Oct 24, 2023
Christopher Wallace, Susan Sims, Scott McMillan
A youth has a terrifying experience while crossing a bridge that has a sinister history.
Jack (Wallace), a college student, is walking home through a park and chatting with his his friend David (McMillan) over the phone. The area is deserted and when Jack reaches an old bridge, his mate informs him about the structure's dark past that theorises that a woman named Marrion Brown (Sims) threw her baby of that bridge, before jumping of it herself. Now it is said that her spirit haunts the bridge and approaches people who come near it and if they upset her, they die. Jack refuses to beleive any of this and after he hangs up, a woman suddenly appears and asks him where her child is. Could she be Brown?
Filmed on location in Dumbarton, Scotland, this short horror film begins with a quote from Friedrich Nietzsche's book Beyond Good and Evil, with the apparent intention of setting up a spooky mood and it was a good idea, as this is a spooky story about a ghost encounter.
Over its four-minute duration, this short effectively reveals the bridge's sinister background, thus preparing the viewer for the encounter with the supernatural entity. Arguably, it is when Jack discovers the phantom (or maybe it discovers him) that the film reaches its high point, thanks to the ominous score by Taha Khan, the work of make-up artist Sammi Rausch, the sound of demonic laughter and Sims's performance. Sims is the one who steals the show as the spectre and there are close-ups to show her character's monstrous face in detail.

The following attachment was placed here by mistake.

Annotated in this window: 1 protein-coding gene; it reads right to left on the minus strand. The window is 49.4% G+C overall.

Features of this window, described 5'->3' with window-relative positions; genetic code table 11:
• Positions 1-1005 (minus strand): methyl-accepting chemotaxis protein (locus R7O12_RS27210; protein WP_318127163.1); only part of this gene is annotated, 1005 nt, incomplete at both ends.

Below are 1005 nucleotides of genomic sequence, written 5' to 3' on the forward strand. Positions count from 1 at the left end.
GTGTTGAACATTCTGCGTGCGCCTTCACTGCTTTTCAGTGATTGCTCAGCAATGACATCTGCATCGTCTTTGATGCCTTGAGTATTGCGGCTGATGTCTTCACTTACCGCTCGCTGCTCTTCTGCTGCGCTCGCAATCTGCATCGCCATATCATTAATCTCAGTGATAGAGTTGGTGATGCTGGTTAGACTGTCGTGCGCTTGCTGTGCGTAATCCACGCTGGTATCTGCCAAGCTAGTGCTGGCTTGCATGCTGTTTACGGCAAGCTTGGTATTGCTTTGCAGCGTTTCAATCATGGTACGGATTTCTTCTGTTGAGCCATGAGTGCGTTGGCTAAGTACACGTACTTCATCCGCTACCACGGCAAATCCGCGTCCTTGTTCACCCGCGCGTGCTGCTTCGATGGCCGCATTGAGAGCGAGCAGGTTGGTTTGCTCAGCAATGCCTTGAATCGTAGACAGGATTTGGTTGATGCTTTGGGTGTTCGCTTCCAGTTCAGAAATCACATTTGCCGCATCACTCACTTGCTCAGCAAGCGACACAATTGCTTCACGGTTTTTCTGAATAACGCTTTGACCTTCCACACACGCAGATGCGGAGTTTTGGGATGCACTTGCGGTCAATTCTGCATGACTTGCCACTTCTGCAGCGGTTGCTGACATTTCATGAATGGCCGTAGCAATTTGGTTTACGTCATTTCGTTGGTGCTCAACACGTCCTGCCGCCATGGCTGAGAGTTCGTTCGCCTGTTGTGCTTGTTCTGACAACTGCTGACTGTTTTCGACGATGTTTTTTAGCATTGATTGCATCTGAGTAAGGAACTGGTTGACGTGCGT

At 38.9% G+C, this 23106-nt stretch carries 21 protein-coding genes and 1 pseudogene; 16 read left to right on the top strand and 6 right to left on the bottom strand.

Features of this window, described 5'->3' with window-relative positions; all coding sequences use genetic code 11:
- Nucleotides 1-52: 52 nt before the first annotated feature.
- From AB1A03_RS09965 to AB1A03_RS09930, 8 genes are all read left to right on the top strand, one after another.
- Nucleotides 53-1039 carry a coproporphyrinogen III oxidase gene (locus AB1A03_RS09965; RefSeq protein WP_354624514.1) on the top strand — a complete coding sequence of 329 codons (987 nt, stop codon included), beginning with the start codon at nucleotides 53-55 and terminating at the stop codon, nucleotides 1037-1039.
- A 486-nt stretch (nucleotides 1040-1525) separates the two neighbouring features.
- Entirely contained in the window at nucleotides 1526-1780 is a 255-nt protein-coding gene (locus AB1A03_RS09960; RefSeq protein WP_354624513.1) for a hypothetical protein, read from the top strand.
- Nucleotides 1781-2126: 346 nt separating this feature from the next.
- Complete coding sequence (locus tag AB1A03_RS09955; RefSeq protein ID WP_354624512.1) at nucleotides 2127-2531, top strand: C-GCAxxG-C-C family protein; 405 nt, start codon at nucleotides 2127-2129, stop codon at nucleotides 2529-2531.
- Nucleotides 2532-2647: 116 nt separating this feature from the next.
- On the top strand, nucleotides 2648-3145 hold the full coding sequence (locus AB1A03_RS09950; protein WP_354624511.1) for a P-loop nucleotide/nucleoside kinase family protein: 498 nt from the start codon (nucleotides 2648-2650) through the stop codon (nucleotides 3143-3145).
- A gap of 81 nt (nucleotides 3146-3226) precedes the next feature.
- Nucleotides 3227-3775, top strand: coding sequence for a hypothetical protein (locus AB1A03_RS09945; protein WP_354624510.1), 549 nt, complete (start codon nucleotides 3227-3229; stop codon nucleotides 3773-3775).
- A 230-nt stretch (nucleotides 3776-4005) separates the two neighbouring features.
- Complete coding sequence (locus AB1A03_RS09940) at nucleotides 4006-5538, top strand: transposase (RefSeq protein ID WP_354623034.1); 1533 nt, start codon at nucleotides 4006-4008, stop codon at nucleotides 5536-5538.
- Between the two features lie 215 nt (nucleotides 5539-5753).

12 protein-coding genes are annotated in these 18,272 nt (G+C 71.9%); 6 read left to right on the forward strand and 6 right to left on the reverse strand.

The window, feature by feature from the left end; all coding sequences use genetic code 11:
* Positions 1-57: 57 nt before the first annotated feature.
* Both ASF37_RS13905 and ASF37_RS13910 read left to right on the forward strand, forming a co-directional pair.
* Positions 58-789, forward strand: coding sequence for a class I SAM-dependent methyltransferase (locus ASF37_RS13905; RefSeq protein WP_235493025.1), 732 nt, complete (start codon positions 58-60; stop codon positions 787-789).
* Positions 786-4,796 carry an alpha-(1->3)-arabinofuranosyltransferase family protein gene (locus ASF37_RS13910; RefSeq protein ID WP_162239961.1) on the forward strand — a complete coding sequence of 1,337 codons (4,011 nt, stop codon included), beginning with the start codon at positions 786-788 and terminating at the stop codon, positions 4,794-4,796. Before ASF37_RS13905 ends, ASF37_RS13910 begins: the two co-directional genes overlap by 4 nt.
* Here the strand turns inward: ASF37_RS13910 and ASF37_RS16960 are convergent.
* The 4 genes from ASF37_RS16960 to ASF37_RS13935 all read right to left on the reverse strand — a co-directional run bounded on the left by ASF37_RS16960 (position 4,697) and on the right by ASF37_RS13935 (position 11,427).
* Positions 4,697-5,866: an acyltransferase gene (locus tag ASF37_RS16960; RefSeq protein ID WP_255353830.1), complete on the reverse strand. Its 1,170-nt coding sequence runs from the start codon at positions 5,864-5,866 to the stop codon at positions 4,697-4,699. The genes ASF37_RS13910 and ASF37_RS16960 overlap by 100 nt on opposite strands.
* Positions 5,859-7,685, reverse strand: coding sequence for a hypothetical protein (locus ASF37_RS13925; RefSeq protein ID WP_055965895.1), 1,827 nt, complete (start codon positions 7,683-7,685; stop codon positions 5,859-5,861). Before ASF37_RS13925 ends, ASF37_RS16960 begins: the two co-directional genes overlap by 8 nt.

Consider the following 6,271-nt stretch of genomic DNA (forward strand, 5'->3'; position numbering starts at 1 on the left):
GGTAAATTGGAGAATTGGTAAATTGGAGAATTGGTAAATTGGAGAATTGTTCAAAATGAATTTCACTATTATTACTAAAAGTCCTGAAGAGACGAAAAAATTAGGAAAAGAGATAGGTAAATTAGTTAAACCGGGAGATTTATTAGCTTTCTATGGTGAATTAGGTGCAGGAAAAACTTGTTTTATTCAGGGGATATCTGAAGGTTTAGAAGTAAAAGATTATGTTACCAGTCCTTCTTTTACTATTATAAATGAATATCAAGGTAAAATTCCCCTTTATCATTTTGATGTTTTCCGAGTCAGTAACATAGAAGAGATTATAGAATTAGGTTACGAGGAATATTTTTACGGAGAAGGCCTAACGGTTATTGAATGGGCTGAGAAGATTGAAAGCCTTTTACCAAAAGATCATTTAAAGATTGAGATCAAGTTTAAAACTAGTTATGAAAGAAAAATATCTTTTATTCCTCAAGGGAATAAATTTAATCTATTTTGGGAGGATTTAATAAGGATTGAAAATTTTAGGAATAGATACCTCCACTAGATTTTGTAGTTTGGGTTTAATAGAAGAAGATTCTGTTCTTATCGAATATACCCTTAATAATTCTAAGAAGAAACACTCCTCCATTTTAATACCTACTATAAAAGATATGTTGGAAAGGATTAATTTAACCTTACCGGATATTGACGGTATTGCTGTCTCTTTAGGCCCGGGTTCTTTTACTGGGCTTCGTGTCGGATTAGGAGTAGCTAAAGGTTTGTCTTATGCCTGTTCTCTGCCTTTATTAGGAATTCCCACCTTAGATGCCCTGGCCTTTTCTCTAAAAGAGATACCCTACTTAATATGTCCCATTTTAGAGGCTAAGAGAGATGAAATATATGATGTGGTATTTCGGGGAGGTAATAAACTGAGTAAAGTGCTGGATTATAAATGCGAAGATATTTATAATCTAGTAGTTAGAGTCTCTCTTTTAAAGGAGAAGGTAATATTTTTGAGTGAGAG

The concept is simple and contains elements that are common in horror: a character is alone and they go to a place with a bad history, where they encounter a threatening being. Nothing original, however it is an intriguing viewing with significant creativity and decent acting.
Speaking of creativity, apart from the aspects mentioned above, praise also goes Lara Sluyter's contribution regarding sounds of screaming and to the animation that involves text messaged appearing in a bubble and the stylised letters during the closing credits. Also, the inclusion of the song The Backrooms by Myuu works very well.
One might think twice about crossing a bridge after watching this. Overall, this a good horror film and a spooky one, however one might argue that it might had been spookier if the story took place during night-time.